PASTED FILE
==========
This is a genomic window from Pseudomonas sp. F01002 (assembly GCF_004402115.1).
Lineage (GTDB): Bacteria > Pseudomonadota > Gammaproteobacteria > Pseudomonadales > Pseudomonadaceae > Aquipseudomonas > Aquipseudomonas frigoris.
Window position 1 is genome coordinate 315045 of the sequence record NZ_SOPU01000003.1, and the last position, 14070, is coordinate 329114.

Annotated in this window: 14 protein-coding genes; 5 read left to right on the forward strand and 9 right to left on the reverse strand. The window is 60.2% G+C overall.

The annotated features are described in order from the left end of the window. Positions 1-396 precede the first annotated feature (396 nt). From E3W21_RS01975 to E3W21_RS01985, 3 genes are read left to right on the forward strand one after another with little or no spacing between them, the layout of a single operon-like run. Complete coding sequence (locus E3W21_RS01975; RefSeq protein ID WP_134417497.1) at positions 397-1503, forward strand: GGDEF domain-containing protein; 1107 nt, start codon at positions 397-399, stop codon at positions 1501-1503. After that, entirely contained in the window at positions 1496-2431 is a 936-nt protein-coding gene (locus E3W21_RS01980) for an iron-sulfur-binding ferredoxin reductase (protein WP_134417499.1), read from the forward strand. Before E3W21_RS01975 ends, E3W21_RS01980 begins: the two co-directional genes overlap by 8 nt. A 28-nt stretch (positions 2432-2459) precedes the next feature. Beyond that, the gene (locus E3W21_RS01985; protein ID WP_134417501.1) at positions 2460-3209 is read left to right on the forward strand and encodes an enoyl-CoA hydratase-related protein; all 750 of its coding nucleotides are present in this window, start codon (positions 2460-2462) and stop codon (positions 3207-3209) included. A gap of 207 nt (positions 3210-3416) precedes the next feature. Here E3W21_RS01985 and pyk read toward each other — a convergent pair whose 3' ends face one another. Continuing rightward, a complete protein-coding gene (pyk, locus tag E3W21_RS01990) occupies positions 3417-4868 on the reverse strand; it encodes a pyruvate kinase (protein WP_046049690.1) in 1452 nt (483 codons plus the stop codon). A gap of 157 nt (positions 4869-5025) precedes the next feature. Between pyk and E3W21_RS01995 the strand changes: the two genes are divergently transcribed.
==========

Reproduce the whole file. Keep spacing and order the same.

This is a genomic window from Pseudomonas sp. F01002 (assembly GCF_004402115.1).
Lineage (GTDB): Bacteria > Pseudomonadota > Gammaproteobacteria > Pseudomonadales > Pseudomonadaceae > Aquipseudomonas > Aquipseudomonas frigoris.
Window position 1 is genome coordinate 315045 of the sequence record NZ_SOPU01000003.1, and the last position, 14070, is coordinate 329114.

Annotated in this window: 14 protein-coding genes; 5 read left to right on the forward strand and 9 right to left on the reverse strand. The window is 60.2% G+C overall.

The annotated features are described in order from the left end of the window. Positions 1-396 precede the first annotated feature (396 nt). From E3W21_RS01975 to E3W21_RS01985, 3 genes are read left to right on the forward strand one after another with little or no spacing between them, the layout of a single operon-like run. Complete coding sequence (locus E3W21_RS01975; RefSeq protein ID WP_134417497.1) at positions 397-1503, forward strand: GGDEF domain-containing protein; 1107 nt, start codon at positions 397-399, stop codon at positions 1501-1503. After that, entirely contained in the window at positions 1496-2431 is a 936-nt protein-coding gene (locus E3W21_RS01980) for an iron-sulfur-binding ferredoxin reductase (protein WP_134417499.1), read from the forward strand. Before E3W21_RS01975 ends, E3W21_RS01980 begins: the two co-directional genes overlap by 8 nt. A 28-nt stretch (positions 2432-2459) precedes the next feature. Beyond that, the gene (locus E3W21_RS01985; protein ID WP_134417501.1) at positions 2460-3209 is read left to right on the forward strand and encodes an enoyl-CoA hydratase-related protein; all 750 of its coding nucleotides are present in this window, start codon (positions 2460-2462) and stop codon (positions 3207-3209) included. A gap of 207 nt (positions 3210-3416) precedes the next feature. Here E3W21_RS01985 and pyk read toward each other — a convergent pair whose 3' ends face one another. Continuing rightward, a complete protein-coding gene (pyk, locus tag E3W21_RS01990) occupies positions 3417-4868 on the reverse strand; it encodes a pyruvate kinase (protein WP_046049690.1) in 1452 nt (483 codons plus the stop codon). A gap of 157 nt (positions 4869-5025) precedes the next feature. Between pyk and E3W21_RS01995 the strand changes: the two genes are divergently transcribed.